Breitbart’s Aaron Klein: Inside House Benghazi Committee’s Final Report

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During his regular segment on John Batchelor’s radio show, Breitbart Jerusalem bureau chief and senior investigative reporter Aaron Klein discussed the detailed contents of the final report released on Tuesday by the House Republicans Select Committee on Benghazi.

Listen to the full segment here:

Klein discussed the his numerous articles at Breitbart about the House Committee’s findings, including:

*The Pentagon provided incomplete maps of assets it says were located in areas of responsibility for the regions in and near Benghazi during and in the days following the September 11, 2012 terrorist attacks at the U.S. Special Mission and nearby CIA Annex.

*The report disclosed publicly for the first time that U.S. personnel at the attacked facilities were rescued the night of the attacks by a secretive force led by former military officers of Muammar Qaddafi’s regime.

The report stresses that “the very individuals the United States had helped remove from power during the Libyan revolution were the only Libyans that came to the assistance of the United States on the night of the Benghazi attacks.”

*A member of the security team stationed at the CIA Annex in Benghazi testified that his chief of base directed him to “stand down” while the nearby U.S. Special Mission came under attack the night of September 11, 2012.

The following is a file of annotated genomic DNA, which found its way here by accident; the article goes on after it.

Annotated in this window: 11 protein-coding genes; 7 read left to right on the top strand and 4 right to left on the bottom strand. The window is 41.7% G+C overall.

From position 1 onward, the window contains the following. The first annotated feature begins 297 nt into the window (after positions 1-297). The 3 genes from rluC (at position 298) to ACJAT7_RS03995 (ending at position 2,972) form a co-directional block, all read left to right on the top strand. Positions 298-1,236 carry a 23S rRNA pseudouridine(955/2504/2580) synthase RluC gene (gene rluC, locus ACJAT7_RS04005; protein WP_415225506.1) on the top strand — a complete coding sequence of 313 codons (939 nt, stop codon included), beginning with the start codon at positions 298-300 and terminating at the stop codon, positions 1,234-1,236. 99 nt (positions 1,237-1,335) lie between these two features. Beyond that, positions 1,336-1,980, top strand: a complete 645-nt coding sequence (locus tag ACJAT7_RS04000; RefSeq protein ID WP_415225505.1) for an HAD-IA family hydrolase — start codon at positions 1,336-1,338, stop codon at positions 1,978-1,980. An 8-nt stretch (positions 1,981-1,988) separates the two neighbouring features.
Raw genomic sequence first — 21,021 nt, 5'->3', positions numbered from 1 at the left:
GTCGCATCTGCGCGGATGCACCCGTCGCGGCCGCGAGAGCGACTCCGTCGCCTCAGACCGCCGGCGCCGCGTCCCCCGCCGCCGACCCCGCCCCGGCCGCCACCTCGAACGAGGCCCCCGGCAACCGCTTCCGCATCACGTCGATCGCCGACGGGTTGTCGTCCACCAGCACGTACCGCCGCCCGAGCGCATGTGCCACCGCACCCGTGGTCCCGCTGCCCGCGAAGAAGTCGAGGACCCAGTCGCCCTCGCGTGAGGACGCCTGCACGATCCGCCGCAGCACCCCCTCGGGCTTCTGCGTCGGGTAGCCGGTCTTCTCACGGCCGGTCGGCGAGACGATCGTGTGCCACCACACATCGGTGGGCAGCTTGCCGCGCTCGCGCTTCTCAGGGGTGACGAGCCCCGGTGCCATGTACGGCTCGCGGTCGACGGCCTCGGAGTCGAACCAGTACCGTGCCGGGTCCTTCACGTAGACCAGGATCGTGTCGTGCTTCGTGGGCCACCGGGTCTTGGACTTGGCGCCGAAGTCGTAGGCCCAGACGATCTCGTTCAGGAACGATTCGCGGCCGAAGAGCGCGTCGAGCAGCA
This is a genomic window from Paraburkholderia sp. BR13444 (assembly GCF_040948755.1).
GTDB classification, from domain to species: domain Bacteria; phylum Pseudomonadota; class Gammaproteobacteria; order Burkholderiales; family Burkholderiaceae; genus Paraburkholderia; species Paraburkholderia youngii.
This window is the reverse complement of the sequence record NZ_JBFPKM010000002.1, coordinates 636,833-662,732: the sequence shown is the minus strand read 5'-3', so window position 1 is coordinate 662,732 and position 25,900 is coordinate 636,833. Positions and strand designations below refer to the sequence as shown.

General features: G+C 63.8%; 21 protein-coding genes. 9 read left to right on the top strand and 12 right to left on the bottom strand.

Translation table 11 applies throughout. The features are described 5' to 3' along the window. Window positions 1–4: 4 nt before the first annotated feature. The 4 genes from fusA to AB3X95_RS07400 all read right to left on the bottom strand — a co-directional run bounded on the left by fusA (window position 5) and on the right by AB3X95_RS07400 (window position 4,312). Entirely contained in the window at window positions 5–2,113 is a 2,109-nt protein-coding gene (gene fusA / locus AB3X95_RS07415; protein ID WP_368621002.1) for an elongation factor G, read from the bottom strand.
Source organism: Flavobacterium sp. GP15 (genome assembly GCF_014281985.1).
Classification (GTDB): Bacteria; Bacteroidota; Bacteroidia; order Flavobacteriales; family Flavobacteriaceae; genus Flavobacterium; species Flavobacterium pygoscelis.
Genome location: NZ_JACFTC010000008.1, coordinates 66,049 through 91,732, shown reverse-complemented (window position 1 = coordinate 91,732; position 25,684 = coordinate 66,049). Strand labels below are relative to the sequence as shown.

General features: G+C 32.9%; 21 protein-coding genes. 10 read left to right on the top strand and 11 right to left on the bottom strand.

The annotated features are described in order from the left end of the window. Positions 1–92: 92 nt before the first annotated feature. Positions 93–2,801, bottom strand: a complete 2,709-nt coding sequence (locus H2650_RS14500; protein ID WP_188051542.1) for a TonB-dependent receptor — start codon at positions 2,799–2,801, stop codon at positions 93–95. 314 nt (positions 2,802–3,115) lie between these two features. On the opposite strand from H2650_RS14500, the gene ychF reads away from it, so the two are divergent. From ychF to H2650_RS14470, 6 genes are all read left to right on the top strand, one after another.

A second security team member said he did not directly hear the words “stand down” from the chief of base, but that those words were relayed to him by another security team member. Other members said they were told to wait and did not hear anything about a “stand down” order.

*The threat of man-portable air-defense systems, or MANPADs, would have prevented aircraft from flying into Benghazi the night of the September 11, 2012 attacks on the U.S. Special Mission and nearby CIA Annex, according to two senior Pentagon officials.

*A U.S. government security officer serving at the U.S. Special Mission in Benghazi prior to the September 11, 2012 attacks, warned his superiors that lack of adequate security at the compound made serving there a “suicide mission.”

The officer further predicted to his superiors “that there was a very good chance that everybody here was going to die.”


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